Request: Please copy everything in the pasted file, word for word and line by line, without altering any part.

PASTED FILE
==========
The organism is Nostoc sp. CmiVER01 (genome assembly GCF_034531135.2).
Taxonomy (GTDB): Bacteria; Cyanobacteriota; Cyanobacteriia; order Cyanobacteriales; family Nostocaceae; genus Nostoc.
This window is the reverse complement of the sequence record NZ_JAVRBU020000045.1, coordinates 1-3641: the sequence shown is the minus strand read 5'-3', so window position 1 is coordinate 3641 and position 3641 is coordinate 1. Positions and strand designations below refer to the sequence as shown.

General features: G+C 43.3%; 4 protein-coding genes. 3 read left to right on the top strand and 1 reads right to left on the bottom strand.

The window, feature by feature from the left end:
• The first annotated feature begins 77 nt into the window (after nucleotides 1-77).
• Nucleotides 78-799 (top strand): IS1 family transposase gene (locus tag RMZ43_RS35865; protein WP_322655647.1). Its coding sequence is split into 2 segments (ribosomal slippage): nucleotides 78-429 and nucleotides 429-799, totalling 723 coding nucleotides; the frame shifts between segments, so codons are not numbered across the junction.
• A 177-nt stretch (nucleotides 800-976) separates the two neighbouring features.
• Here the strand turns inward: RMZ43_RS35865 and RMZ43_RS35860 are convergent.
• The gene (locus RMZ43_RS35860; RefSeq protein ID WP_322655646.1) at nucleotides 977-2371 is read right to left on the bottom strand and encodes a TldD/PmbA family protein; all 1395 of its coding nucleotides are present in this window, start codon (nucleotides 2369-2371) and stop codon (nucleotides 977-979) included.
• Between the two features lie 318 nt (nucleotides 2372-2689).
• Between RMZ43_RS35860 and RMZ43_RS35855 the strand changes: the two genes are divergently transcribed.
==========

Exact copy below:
The organism is Nostoc sp. CmiVER01 (genome assembly GCF_034531135.2).
Taxonomy (GTDB): Bacteria; Cyanobacteriota; Cyanobacteriia; order Cyanobacteriales; family Nostocaceae; genus Nostoc.
This window is the reverse complement of the sequence record NZ_JAVRBU020000045.1, coordinates 1-3641: the sequence shown is the minus strand read 5'-3', so window position 1 is coordinate 3641 and position 3641 is coordinate 1. Positions and strand designations below refer to the sequence as shown.

General features: G+C 43.3%; 4 protein-coding genes. 3 read left to right on the top strand and 1 reads right to left on the bottom strand.

The window, feature by feature from the left end:
• The first annotated feature begins 77 nt into the window (after nucleotides 1-77).
• Nucleotides 78-799 (top strand): IS1 family transposase gene (locus tag RMZ43_RS35865; protein WP_322655647.1). Its coding sequence is split into 2 segments (ribosomal slippage): nucleotides 78-429 and nucleotides 429-799, totalling 723 coding nucleotides; the frame shifts between segments, so codons are not numbered across the junction.
• A 177-nt stretch (nucleotides 800-976) separates the two neighbouring features.
• Here the strand turns inward: RMZ43_RS35865 and RMZ43_RS35860 are convergent.
• The gene (locus RMZ43_RS35860; RefSeq protein ID WP_322655646.1) at nucleotides 977-2371 is read right to left on the bottom strand and encodes a TldD/PmbA family protein; all 1395 of its coding nucleotides are present in this window, start codon (nucleotides 2369-2371) and stop codon (nucleotides 977-979) included.
• Between the two features lie 318 nt (nucleotides 2372-2689).
• Between RMZ43_RS35860 and RMZ43_RS35855 the strand changes: the two genes are divergently transcribed.